A Christmas Tradition

by Carol Lee Yarbrough

          It was a dark wintry night…snow blowing so fast that he couldn’t see beyond a few yards.  He was an old man now but a man with a young heart still.  The year was 1912 and it was Christmas Eve.  He had lived a full life and was grateful to God for all the events that had formed his life.  He thought of his family and of Christmases past.

The old man had seen a lot his during lifetime…and, many times, more than he ever wanted to see.  He had fought in the Civil War and had seen men die by his musket.  He was young then and full of bravery (or foolishness he thought now).  He understood the purpose of the war at the beginning but after the first horrendous battle questioned his role in it.  Even so, he never faltered in his duty.  But looking back now, he thought mostly of the lost boys and it saddened him greatly.  That was what he remembered most about the war…the young lads who never would know the joys he has known.

The forest was home to the old man and had been his life long friend.  He had hunted there all of his life and could boast of many fine elk and deer slain by his hand.  Once he even treed a bear here while hunting with his sons…a story they recall with glee. But tonight the place seemed alien to him. He could not seem to make out the smallest of shapes and his steps were not as swift and firm as they used to be.  His old hands ached from the cold, and still he pushed on.

This night reminded him of the time he returned home from the War when his gait was steady and full of purpose.  It was a cold then too and a blizzard abounded.  As he walked through the forest that night, hungry and frost bitten, he did so with the knowledge that he would soon be home for Christmas.  He could have delayed his homecoming a day and waited for better weather but Emma was there and it was Christmas. They had been married for only two months before the war and had been apart for 13 months during his active service.  The newness of her, her smell and her tender body and touch, was still fresh in his mind and his desire for her grew stronger with every step.  He had spent months lying awake on the battlefields wondering why God had blessed him so with such a woman and was so very grateful that she loved him back.

When he arrived at the door of their little cabin in the woods he paused and peered through the small window.  Emma was putting a candle on the small Christmas tree and the room was filled with a warm glow from the fireplace.  He had never seen a fir in a home before and wasn’t quite sure what to make of it. They had no children to gather round it and it seemed to him that was an awful lot of trouble for her to go, as he imagined her chopping the tree down and dragging it to the house and fixing it so that it would stand so proudly. 

She looked like an angel in her blue gingham dress and he was so awed by the sight, he could not move.  He watched as she moved about and it seemed to him that she was floating on a sunbeam.  On a table nearby was a package wrapped in a flour sack and tied with a fine red ribbon and a wild turkey was roasting in the fireplace, which caused his stomach to growl.  How could she have known that he would arrive that night when he did not even know?  Still he could see that she was expecting someone.  Suddenly the greatest of fears rose in his belly, that maybe she was not expecting him at all but someone else.  He felt a panic that he had not once experienced in the War.  He grew dizzy and faint while at the same time trying to regain control.  In his deepest of heart, he knew that he did not deserve a woman like this but what would he do if it were not his arrival she was preparing for? He could not entertain the thought for long and stepped back and knocked three times on the door.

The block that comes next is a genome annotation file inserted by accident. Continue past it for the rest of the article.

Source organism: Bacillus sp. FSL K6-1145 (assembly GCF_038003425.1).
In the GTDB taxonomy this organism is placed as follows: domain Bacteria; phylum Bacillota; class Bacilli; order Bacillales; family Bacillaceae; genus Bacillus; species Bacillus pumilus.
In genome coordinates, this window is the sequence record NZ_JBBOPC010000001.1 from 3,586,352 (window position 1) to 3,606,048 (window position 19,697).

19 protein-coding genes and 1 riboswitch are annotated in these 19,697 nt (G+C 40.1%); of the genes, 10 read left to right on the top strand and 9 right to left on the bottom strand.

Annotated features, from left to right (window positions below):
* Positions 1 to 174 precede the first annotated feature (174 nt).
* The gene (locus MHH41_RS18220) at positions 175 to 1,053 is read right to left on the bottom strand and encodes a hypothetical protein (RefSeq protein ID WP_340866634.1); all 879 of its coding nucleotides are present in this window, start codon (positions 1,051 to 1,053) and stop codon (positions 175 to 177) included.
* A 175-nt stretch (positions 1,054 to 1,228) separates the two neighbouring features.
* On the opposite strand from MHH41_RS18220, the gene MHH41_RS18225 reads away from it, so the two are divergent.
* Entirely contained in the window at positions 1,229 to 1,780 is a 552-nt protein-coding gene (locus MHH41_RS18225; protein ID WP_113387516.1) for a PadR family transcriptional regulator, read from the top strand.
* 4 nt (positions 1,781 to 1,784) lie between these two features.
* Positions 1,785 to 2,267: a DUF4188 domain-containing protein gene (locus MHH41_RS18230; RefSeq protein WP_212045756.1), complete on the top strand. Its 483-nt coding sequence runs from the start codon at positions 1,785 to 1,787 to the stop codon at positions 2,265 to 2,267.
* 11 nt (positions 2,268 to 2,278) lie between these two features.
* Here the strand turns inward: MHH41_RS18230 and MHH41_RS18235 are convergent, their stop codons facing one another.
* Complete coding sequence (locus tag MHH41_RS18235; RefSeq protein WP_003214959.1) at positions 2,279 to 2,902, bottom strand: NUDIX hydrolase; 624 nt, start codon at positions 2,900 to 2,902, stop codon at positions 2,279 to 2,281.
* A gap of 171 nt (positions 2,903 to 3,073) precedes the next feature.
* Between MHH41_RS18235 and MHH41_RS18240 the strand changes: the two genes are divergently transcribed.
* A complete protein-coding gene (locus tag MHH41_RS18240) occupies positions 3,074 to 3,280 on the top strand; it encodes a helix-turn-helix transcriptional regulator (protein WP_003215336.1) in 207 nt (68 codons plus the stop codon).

Emma slowly opened the door and stood back for a moment to collect herself.  She could not speak as her eyes filled with tears.

“Can a man get a kiss from his bride?” he asked.

With that, she fell into his arms trembling all the while.  “I knew you would come tonight.  I just knew it. Welcome home and Merry Christmas, my dearest.”

            In his life the old man had experienced many things, but that one particular Christmas night stands out, having never been shelved in the recesses of his mind like so many other memories.  Whenever he recalled his Emma that night and how he felt when he realized it was, indeed, him that she was expecting still brightens his soul.

            Every Christmas since that one, the old man would make his trek in the woods to find the perfect tree to display in their home.  Even after the children had married and had families of their own, it was a tradition that he and Emma cherished, and, even in his old age, still put the twinkle in his eye, for it reminded him always of that first Christmas…of their real beginning.

            He thought of all that now as he trampled through the woods and those memories warmed him.  He soon came face to face with his tree.  It wasn’t as big and sturdy as in the years past or as bushy nor as beautiful, but still it’s branches reached out to beckon him. He knew, like him, that this little tree had survived many obstacles and weathered many a storm and even though it had lost some of his branches and needles, and did not stand as straight as before, it was still a fine tree.  This little tree has heart, he thought.

            He quickly chopped the tree down and headed for home where Emma would be waiting for him and where they would light the candles and rejoice in God.  Christmas is a wonderful time of the year, he thought, when love abounds and a little tree can brighten your life so!


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